Author’s Introduction to Laughing Buddha Weeping Sufi
Someone asked a Zen Master, “What is Buddha nature?” and the master put his shoes on…
Just back from seeing The Life of Pi, in 3D, overwhelmed by it, and for me a truly cathartic experience. In it we are face to face with, well, in a metaphorical sense, in not overly rigorous tashbih perhaps, God.
A tiger. Blake’s Tyger. Face so profoundly symmetrical, masked and marked, brute and beautiful, snarling and truly dangerous, serenely transcendent, insouciantly in charge, divine beast, vicegerent of the most fearful Names, and all-powerful leashed and unleashed. Glorious.
Near the end, the boy hero looks up and thanks God (not the tiger) for bringing him with the live tiger on the little white lifeboat in the vast ocean, to keep him awake, aware, one-pointed. In focus. And for me, having undergone a summer this year of cancer treatment, every day asking God’s help with the most sincerity I’ve ever had, and the most focus, there was a deep poignancy of that facing-off, that face to face and ever-present encounter, and the film actually opened some locked floodgate of emotion in me when storm and ocean and tiger were over, and in cathartic release, let it out.
We are so brave, we have such faith, yes, but there is a buildup of, not fear really, but encountering the fearsomeness of existence and death, that impinges on us when we’re truly fighting for survival through a sickness, or whatever tribulation. As the boy was on the open sea, tiger constantly before him.
I had watched a short video of Shaykh Hamza Yusuf in the afternoon, on Dunya, this-world concerns. And in it he was saying that dunya is set up to bring us tribulations, a state in which we are closest to God, usually closer than when all’s going well, and that we look to their transformation into ease, as the Companions did, blessings on them all, who endured tribulations in their lives rather than in the practice of their Way, which has a profounder anchor and an unwobbling pivot. For with difficulty is ease. Is ease.
And then in the evening, Life of Pi. Whew. And both, as Shaykh Hamza presented it also, have a happy ending. That we all look forward to a happy ending, and pray and hope for it. And then the film reminded me of a poem from my book, Salt Prayers, poems written in 1998, inspired from another film, Passion in the Desert, where the beast is a leopard, that in turn reminded me of a quote I’d read long ago from Al-Ghazali, raheemullah, whose gist was that if a real lion is at our throats it is no longer a metaphor for God. It is God. The Doer in all doings.
At this moment Life of Pi is up there with Himalaya and Babette’s Feast as the greatest spiritual films I’ve ever seen. They advance you on the Path.
Here’s the poem:
I’M IN LOVE WITH A PANTHER
I’m in love with a panther. I’m in
love with her claws, with her
savage breath and those teeth on the
cutting edge of danger. I’m in
love with her eyes which see in a way I
can’t know, not with
human seeing, green-gray, they
flash in the night, spotlit, as if the
light comes from deep inside her and is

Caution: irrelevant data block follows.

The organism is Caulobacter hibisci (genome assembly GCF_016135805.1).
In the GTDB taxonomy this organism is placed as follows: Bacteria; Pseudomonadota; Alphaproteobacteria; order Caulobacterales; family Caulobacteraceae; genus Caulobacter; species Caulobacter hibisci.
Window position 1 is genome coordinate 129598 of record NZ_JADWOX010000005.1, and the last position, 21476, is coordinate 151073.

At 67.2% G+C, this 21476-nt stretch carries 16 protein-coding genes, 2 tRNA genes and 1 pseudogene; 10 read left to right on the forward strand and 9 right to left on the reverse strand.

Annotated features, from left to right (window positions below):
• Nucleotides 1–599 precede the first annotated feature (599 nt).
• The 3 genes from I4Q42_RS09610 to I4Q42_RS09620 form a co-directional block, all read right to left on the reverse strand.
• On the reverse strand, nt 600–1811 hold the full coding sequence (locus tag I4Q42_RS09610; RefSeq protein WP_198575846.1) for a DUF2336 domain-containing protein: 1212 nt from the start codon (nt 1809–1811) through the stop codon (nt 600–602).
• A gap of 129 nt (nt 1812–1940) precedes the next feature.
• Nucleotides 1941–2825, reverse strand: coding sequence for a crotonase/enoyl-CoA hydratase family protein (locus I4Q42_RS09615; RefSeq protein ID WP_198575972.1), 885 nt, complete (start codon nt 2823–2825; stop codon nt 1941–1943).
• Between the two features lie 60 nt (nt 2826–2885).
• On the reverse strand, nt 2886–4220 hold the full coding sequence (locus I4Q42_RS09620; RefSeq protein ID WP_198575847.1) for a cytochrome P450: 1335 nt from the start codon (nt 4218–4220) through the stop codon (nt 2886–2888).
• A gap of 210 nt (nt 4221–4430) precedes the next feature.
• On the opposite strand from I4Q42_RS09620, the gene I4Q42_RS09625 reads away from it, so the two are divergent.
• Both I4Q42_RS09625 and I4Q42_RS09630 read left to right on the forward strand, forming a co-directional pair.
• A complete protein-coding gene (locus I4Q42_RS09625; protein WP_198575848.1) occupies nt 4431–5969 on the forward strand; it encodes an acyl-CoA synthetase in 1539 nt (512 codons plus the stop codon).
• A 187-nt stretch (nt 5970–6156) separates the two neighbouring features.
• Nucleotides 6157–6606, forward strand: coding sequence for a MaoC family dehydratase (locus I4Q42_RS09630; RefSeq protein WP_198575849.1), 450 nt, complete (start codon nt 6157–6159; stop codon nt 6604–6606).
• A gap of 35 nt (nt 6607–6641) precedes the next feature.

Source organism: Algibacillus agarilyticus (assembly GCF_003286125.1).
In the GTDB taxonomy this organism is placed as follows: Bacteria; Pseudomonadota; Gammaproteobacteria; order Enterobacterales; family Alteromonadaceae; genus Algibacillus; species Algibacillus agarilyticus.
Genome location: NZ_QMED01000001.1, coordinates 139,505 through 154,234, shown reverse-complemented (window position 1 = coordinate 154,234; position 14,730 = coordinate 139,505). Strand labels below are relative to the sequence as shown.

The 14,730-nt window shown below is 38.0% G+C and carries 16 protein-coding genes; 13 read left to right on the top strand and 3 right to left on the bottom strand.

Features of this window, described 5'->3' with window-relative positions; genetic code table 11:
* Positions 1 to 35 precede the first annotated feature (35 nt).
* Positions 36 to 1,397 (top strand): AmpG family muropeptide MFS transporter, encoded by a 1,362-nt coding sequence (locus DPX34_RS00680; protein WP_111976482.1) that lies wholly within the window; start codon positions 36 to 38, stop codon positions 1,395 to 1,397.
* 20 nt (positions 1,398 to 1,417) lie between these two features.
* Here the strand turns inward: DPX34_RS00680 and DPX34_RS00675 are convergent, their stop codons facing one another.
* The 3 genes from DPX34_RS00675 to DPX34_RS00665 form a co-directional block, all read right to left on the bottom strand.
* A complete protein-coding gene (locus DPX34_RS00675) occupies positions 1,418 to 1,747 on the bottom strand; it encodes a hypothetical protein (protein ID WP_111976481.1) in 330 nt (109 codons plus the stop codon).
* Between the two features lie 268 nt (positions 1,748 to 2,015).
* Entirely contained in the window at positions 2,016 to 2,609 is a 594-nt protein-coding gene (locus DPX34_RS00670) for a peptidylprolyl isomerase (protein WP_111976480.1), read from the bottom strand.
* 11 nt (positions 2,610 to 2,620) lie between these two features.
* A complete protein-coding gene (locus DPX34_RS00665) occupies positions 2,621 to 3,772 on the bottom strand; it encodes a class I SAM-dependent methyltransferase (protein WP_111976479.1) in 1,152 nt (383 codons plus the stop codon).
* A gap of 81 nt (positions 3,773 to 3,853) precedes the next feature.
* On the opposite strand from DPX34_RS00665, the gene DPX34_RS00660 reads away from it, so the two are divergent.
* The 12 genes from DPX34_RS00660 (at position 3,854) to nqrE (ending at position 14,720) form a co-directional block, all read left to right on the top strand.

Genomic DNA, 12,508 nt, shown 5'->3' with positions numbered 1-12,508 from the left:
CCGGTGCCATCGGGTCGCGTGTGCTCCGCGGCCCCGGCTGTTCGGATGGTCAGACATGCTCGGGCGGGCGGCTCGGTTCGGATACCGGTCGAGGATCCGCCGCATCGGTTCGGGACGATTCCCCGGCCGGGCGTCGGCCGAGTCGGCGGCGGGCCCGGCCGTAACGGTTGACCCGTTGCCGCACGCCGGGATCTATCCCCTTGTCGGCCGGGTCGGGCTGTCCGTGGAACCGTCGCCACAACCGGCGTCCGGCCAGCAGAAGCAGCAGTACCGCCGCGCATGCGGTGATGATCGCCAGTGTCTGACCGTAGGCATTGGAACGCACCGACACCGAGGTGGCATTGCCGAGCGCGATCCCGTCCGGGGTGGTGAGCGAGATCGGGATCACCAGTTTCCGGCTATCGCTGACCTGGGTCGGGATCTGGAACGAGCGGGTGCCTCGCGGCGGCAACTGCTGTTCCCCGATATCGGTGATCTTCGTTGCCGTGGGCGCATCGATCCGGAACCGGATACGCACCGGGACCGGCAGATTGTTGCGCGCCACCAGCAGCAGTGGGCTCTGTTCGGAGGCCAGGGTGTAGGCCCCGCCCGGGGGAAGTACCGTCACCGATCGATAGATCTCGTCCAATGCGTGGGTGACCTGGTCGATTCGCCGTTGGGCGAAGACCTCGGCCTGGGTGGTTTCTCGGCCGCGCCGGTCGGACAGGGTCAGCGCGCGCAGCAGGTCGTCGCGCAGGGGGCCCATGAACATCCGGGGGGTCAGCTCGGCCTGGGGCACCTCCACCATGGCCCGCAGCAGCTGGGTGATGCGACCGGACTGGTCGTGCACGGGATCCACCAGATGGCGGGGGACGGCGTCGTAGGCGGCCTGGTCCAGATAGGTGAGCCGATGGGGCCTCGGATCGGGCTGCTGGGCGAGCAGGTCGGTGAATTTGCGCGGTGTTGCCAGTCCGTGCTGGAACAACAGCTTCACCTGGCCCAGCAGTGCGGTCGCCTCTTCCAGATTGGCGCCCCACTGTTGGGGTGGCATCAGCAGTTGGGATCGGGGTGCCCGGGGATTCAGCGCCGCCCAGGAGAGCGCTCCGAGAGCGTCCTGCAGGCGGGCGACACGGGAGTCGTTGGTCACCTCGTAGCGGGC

laser beamed through her pupils outward. I
love her sleekness. She can be ahead of me in
a pounce, her back flanks rippling with
sheer power. Terror
in the air as she leaps forward. I love that she’s
distant from me in nature, I’m bound by her
strength over me, she could
kill me in a wink and
probably will, most certainly will, when I
least expect it, from the side, or from in
front, with sweet and
ample preparation, closing in on me gradually,
I love that, I love her darkness, sheen of
burnished velvet, she is erotically
charged but far beyond such
passing passions, she
flattens next to me and flicks her ears. She’s picking up
faraway sounds. No sound
escapes her. I love the
shadow she pulls close across me, starting from my
toes and moving upward to my
scalp with hair standing on end.
She looks me full in the eyes, but when I
gaze into those eyes like
freefalling on a night of
absolute blackness, falling deep
into them, it’s nothing
familiar, nothing I can easily translate, it’s
cuneiform hieroglyphics and the
calligraphy of an enticing death, that we
both get wrapped in a black fur cloak and that we
lose our distinct identities, and when the
smoke clears we’re at ease among her
rocks at her accustomed height, just
above the tree line, noses
pressed against a sky so pristine white
it’s like the inside of shell.
Her teasing only makes me ask for more.
Reality goes way past metaphor.
She takes me to the edge and I look down.
She crouches forward, face impassive, yawns.
Miles down the rock face is her element.
She’s part of shale and schist, rock, cement.
As easily down an office building’s slope
I look down with my panther at my side, hopeless
as well as full of hope. Black thing. Gorgeous
as death is. Through valley gorges,
peaks, stealthily as well as obviously she goes.
Her blackness starkly silhouetted when it snows.
I’m dandled, played with, left alone, surrounded.
Everywhere I go I’m panther-bounded.
Her purr’s a sound like no sound ever sounded.
Her growl like gurgling tree roots, primordial groan.
With her I’m never lonely, yet alone.
Her roar puts out the night, lights up the moon.
My panther who blends into the night
and is gone. Present but
not plainly visible.
Her formlessness spreads out across the sky at dawn.
6/24/98 (from Salt Prayers)